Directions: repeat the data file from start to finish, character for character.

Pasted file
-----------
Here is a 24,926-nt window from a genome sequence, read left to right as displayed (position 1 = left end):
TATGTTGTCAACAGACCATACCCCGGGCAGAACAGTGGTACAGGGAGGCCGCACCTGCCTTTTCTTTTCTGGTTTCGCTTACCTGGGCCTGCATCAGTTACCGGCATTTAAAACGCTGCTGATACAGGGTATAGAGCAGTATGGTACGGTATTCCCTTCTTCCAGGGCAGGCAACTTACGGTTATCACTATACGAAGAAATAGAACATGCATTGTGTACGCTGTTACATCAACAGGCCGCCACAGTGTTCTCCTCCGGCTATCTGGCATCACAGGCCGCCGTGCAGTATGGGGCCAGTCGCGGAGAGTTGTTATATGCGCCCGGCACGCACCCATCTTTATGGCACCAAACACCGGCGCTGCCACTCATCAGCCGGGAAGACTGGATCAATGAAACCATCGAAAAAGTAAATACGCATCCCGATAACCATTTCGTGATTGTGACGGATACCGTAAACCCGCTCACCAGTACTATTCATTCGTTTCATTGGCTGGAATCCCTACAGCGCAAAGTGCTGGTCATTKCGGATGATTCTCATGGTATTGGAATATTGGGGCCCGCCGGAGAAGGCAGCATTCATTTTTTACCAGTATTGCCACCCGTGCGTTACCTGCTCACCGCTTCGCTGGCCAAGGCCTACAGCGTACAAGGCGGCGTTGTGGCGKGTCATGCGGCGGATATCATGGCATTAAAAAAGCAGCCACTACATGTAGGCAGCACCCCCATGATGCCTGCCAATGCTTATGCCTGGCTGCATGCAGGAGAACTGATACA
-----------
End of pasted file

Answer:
Here is a 24,926-nt window from a genome sequence, read left to right as displayed (position 1 = left end):
TATGTTGTCAACAGACCATACCCCGGGCAGAACAGTGGTACAGGGAGGCCGCACCTGCCTTTTCTTTTCTGGTTTCGCTTACCTGGGCCTGCATCAGTTACCGGCATTTAAAACGCTGCTGATACAGGGTATAGAGCAGTATGGTACGGTATTCCCTTCTTCCAGGGCAGGCAACTTACGGTTATCACTATACGAAGAAATAGAACATGCATTGTGTACGCTGTTACATCAACAGGCCGCCACAGTGTTCTCCTCCGGCTATCTGGCATCACAGGCCGCCGTGCAGTATGGGGCCAGTCGCGGAGAGTTGTTATATGCGCCCGGCACGCACCCATCTTTATGGCACCAAACACCGGCGCTGCCACTCATCAGCCGGGAAGACTGGATCAATGAAACCATCGAAAAAGTAAATACGCATCCCGATAACCATTTCGTGATTGTGACGGATACCGTAAACCCGCTCACCAGTACTATTCATTCGTTTCATTGGCTGGAATCCCTACAGCGCAAAGTGCTGGTCATTKCGGATGATTCTCATGGTATTGGAATATTGGGGCCCGCCGGAGAAGGCAGCATTCATTTTTTACCAGTATTGCCACCCGTGCGTTACCTGCTCACCGCTTCGCTGGCCAAGGCCTACAGCGTACAAGGCGGCGTTGTGGCGKGTCATGCGGCGGATATCATGGCATTAAAAAAGCAGCCACTACATGTAGGCAGCACCCCCATGATGCCTGCCAATGCTTATGCCTGGCTGCATGCAGGAGAACTGATACA